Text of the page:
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February 6, 2004

Boston Globe

The voices we usually associate with New York are not the kind we'd rush to see. Who'd want to pay for a sitter and drinks just to hear a couple of guys trading insults? Fortunately, New York Voices, the vocal quartet appearing at Scullers tonight and tomorrow night, have long used their gifts in the service of great harmony. whether offering their unique take on a song by Duke Ellington or Paul Simon.

"We've been together for 16 years now -- longer than a lot of marriages I've known," jokes Darmon Meader by phone from his northern New Jersey home. The Voices' tenor, arranger, and occasional saxophonist, Meader started out as an instrumentalist. But, he says, he "always loved to sing. I was in every kind of choir. In college, someone introduced me to the music of Manhattan Transfer and Singers Unlimited, and I was fascinated by that sound. When you're singing in ensembles, feeling those chords vibrate, it feels so good."

Meader met soprano Kim Nazarian, bass baritone Peter Eldridge, and two other founding members of the group while all were students at Ithaca College in the mid-1980s. Originally formed as a quintet, they released their first, self-titled record in 1989. A couple of subsequent personnel changes resulted in the downshift to a quartet. The current lineup, with alto Lauren Kinhan, has been together since 1994. In addition to the half-dozen recordings they've made under their own name, New York Voices has been a guest on numerous recordings, including two Grammy-winning collaborations with the Count Basie Orchestra and saxophonist Paquito D'Rivera. The group's last album was 2001's big band tribute, "Sing! Sing! Sing!" (Concord). Recorded at the tail end of the swing revival, the CD is getting a little long in the tooth, a fact that Meader is happy to explain. "Both Lauren and Kim have had their first child since the CD came out," Meader says. "It was the group's priority to let that settle in. They've both done an amazing job keeping up with our touring schedule."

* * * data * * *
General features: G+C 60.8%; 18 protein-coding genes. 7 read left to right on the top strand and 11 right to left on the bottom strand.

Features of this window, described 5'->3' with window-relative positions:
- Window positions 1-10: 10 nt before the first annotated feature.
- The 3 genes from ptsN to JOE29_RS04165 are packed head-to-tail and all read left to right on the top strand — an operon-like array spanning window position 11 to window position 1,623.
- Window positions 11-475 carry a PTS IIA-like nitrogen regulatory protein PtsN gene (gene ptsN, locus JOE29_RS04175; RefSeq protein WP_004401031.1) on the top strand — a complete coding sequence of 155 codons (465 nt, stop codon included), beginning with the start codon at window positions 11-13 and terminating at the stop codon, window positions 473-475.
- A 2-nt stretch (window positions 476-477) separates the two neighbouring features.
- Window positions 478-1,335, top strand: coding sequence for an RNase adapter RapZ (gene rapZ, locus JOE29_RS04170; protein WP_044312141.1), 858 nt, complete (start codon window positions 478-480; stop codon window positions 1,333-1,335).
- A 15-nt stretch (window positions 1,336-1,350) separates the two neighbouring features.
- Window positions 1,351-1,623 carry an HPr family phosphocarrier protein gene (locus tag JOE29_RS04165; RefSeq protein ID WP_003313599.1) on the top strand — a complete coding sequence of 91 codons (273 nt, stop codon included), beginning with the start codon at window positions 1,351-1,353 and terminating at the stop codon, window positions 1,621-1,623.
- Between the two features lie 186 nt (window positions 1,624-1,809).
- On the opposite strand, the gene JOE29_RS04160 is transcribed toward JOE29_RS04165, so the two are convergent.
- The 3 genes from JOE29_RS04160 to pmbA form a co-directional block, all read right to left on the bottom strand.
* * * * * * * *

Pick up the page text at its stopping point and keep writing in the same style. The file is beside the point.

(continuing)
The vocal ensemble sound can reward even the most dedicated instrumental jazz fan. Listening to the group sing a familiar favorite can help you appreciate the song's harmonies all over again. And the pure power of a quartet, particularly when backed by a rhythm section, as New York Voices will be at Scullers, can quickly make you a fan of new songs as well. But let's be honest. At times, those same pristine harmonies can sound -- well, just too darn perky. Meader acknowledges that vocal groups don't float everyone's boat. "It's a small niche in the jazz world," he says. "Not everybody who enjoys jazz digs the vocal ensemble sound, but those who do really seem to be very avid fans."

"They knock me out," says vocalist Jon Hendricks, whose vocal group Lambert, Hendricks & Ross put jazz singing on steroids with their 1957 debut, "Sing a Song of Basie." The spry 82-year-old continues to tour the world and is in his fourth year teaching music at the University of Toledo. Speaking from his Toledo home, Hendricks explains that the jazz vocal group can often reach audiences in ways instrumental groups cannot. "When someone sings, it's easier for the audience to hear it," he says, "because words are what the audience uses to communicate with each other." Hendricks, who has shared the stage with New York Voices, has nothing but praise for the group. "When you can look at their faces but can't tell who's singing what, that's when you know a group is blending," Hendricks says.

Posted by acapnews at February 6, 2004 8:25 AM


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